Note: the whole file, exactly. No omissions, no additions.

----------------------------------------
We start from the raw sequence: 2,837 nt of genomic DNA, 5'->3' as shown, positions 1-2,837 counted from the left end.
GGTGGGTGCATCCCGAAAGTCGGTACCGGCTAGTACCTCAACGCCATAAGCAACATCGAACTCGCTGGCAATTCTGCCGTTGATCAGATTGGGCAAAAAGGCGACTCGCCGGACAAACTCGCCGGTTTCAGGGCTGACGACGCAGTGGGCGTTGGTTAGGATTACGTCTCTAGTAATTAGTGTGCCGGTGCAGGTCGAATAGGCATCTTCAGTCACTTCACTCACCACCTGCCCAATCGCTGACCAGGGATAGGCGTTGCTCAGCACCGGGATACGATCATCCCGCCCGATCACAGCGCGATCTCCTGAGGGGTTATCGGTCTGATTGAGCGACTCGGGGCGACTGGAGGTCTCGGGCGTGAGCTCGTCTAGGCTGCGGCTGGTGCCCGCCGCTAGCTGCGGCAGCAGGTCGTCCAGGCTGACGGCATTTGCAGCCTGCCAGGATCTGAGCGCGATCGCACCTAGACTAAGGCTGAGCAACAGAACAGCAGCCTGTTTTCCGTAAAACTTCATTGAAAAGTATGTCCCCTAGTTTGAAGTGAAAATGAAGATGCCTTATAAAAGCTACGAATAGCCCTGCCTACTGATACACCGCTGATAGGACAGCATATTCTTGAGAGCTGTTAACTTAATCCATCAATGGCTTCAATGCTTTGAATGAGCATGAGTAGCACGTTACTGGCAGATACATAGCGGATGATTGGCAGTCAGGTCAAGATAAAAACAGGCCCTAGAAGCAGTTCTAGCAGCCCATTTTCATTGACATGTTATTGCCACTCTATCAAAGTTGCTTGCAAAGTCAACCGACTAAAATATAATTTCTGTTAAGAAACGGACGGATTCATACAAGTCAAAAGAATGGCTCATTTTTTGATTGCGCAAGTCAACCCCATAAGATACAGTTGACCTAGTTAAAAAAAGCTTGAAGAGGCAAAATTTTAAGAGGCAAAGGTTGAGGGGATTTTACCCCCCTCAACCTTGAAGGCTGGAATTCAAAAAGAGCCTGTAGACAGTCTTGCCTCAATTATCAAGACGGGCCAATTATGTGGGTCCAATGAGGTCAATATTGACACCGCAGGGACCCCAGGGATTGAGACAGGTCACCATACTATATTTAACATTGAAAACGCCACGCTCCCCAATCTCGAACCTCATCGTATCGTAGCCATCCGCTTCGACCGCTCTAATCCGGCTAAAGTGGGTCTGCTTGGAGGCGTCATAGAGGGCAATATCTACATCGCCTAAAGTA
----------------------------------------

We start from the raw sequence: 2,837 nt of genomic DNA, 5'->3' as shown, positions 1-2,837 counted from the left end.
GGTGGGTGCATCCCGAAAGTCGGTACCGGCTAGTACCTCAACGCCATAAGCAACATCGAACTCGCTGGCAATTCTGCCGTTGATCAGATTGGGCAAAAAGGCGACTCGCCGGACAAACTCGCCGGTTTCAGGGCTGACGACGCAGTGGGCGTTGGTTAGGATTACGTCTCTAGTAATTAGTGTGCCGGTGCAGGTCGAATAGGCATCTTCAGTCACTTCACTCACCACCTGCCCAATCGCTGACCAGGGATAGGCGTTGCTCAGCACCGGGATACGATCATCCCGCCCGATCACAGCGCGATCTCCTGAGGGGTTATCGGTCTGATTGAGCGACTCGGGGCGACTGGAGGTCTCGGGCGTGAGCTCGTCTAGGCTGCGGCTGGTGCCCGCCGCTAGCTGCGGCAGCAGGTCGTCCAGGCTGACGGCATTTGCAGCCTGCCAGGATCTGAGCGCGATCGCACCTAGACTAAGGCTGAGCAACAGAACAGCAGCCTGTTTTCCGTAAAACTTCATTGAAAAGTATGTCCCCTAGTTTGAAGTGAAAATGAAGATGCCTTATAAAAGCTACGAATAGCCCTGCCTACTGATACACCGCTGATAGGACAGCATATTCTTGAGAGCTGTTAACTTAATCCATCAATGGCTTCAATGCTTTGAATGAGCATGAGTAGCACGTTACTGGCAGATACATAGCGGATGATTGGCAGTCAGGTCAAGATAAAAACAGGCCCTAGAAGCAGTTCTAGCAGCCCATTTTCATTGACATGTTATTGCCACTCTATCAAAGTTGCTTGCAAAGTCAACCGACTAAAATATAATTTCTGTTAAGAAACGGACGGATTCATACAAGTCAAAAGAATGGCTCATTTTTTGATTGCGCAAGTCAACCCCATAAGATACAGTTGACCTAGTTAAAAAAAGCTTGAAGAGGCAAAATTTTAAGAGGCAAAGGTTGAGGGGATTTTACCCCCCTCAACCTTGAAGGCTGGAATTCAAAAAGAGCCTGTAGACAGTCTTGCCTCAATTATCAAGACGGGCCAATTATGTGGGTCCAATGAGGTCAATATTGACACCGCAGGGACCCCAGGGATTGAGACAGGTCACCATACTATATTTAACATTGAAAACGCCACGCTCCCCAATCTCGAACCTCATCGTATCGTAGCCATCCGCTTCGACCGCTCTAATCCGGCTAAAGTGGGTCTGCTTGGAGGCGTCATAGAGGGCAATATCTACATCGCCTAAAGTA